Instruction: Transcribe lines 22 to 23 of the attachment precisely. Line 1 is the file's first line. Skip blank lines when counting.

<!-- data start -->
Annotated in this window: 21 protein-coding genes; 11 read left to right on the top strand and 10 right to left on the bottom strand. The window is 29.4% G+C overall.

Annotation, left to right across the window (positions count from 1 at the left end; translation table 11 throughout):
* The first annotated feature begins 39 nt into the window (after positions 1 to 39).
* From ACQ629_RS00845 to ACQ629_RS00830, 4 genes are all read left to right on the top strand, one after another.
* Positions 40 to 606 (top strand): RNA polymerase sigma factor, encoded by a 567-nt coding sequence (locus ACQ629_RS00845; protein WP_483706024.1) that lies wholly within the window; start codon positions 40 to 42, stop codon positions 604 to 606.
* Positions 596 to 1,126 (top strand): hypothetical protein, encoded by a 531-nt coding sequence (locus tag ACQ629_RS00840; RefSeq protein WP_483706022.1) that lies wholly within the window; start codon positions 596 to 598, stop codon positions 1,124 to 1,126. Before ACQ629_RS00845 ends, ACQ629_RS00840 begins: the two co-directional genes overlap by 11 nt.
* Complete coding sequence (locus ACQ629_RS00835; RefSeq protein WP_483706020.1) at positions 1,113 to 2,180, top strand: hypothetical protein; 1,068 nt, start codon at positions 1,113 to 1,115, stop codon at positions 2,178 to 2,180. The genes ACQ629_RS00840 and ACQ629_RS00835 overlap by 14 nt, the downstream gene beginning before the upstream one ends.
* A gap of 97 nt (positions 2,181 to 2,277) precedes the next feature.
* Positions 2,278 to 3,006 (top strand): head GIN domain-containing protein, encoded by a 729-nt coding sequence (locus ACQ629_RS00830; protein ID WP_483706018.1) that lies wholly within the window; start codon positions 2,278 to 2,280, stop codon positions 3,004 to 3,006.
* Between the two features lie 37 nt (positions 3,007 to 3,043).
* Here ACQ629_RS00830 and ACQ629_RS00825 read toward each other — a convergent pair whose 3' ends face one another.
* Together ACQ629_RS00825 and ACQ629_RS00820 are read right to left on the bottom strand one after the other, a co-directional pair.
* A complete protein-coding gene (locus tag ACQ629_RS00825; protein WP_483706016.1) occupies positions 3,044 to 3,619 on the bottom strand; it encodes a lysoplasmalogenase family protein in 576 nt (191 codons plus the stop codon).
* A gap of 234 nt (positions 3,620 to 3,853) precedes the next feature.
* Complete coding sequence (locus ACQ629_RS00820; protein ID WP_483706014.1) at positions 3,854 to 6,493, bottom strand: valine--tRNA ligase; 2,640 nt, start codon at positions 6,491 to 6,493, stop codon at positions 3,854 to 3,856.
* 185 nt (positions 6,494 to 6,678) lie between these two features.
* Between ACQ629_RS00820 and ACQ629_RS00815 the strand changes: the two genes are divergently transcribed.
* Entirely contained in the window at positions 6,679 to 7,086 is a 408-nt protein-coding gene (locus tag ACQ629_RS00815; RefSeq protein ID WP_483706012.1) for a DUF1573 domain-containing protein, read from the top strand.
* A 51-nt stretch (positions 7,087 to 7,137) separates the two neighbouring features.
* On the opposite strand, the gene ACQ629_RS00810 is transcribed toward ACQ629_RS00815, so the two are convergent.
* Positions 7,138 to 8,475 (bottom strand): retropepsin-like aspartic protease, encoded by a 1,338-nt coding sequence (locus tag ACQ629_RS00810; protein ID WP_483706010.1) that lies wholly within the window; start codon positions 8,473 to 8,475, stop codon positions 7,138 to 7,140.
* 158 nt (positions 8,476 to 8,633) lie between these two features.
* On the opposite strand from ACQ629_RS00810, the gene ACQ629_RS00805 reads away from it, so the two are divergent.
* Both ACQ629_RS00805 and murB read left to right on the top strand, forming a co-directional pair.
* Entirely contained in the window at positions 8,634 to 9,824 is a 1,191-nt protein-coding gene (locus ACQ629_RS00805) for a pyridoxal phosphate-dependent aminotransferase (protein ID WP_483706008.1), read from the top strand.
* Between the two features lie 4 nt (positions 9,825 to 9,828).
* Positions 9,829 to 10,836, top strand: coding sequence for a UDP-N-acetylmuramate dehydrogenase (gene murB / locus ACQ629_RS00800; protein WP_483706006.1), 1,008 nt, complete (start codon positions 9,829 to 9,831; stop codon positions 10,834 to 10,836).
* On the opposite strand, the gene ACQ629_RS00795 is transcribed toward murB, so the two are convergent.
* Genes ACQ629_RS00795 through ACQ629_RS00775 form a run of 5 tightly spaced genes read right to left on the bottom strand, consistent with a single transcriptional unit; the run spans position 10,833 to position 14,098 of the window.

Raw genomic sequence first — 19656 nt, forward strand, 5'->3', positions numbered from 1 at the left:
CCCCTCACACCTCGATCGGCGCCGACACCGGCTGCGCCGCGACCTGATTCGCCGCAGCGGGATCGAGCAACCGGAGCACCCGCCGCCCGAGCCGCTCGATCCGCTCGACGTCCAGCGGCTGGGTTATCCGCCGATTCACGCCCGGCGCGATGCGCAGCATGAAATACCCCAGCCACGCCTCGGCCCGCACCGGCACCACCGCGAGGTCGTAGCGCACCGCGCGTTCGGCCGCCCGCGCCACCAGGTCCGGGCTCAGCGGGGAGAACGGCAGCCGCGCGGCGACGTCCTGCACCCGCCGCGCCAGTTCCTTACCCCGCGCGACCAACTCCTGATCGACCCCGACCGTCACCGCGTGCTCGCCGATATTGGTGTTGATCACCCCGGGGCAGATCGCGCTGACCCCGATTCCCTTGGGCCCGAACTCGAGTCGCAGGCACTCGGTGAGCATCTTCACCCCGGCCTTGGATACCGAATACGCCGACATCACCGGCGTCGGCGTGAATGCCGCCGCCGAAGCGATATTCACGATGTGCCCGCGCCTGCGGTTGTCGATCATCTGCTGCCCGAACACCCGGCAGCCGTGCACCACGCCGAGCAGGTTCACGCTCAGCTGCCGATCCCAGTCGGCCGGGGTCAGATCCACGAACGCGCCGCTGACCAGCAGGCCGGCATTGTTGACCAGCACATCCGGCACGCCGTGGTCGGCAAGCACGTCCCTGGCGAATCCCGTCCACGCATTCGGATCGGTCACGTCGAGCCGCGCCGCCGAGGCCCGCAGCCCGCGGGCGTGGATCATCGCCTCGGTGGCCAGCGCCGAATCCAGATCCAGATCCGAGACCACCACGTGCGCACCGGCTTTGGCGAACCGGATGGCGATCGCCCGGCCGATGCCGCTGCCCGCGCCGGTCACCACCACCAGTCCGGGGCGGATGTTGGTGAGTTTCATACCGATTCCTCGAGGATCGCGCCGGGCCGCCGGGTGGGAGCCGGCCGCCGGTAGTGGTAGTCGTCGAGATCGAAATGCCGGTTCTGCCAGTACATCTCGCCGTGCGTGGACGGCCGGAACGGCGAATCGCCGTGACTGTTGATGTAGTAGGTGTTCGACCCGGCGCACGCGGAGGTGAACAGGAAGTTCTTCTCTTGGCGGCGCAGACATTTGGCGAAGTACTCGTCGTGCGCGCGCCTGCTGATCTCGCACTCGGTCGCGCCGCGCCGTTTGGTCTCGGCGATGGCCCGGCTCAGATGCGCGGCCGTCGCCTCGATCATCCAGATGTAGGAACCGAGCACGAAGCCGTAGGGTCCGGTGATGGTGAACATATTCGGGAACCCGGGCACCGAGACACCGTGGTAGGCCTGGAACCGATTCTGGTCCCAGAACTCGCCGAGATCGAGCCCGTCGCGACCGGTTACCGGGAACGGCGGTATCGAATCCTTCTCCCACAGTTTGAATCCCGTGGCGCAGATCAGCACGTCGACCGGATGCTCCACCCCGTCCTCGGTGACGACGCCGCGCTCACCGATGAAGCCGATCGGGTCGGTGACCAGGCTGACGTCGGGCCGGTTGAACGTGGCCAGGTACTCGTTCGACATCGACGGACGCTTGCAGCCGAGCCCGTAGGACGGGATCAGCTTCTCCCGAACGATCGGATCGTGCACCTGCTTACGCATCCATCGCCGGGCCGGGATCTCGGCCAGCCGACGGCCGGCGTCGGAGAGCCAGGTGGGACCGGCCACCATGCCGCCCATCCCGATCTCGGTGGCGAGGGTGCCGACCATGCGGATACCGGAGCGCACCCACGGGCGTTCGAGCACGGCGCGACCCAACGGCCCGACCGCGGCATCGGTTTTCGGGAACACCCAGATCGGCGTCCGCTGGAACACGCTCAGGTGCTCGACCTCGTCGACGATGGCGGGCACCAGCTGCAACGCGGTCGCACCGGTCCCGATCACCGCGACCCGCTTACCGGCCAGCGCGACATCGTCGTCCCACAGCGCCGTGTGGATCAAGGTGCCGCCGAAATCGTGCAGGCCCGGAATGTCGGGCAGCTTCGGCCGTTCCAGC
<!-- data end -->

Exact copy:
* 158 nt (positions 8,476 to 8,633) lie between these two features.
* On the opposite strand from ACQ629_RS00810, the gene ACQ629_RS00805 reads away from it, so the two are divergent.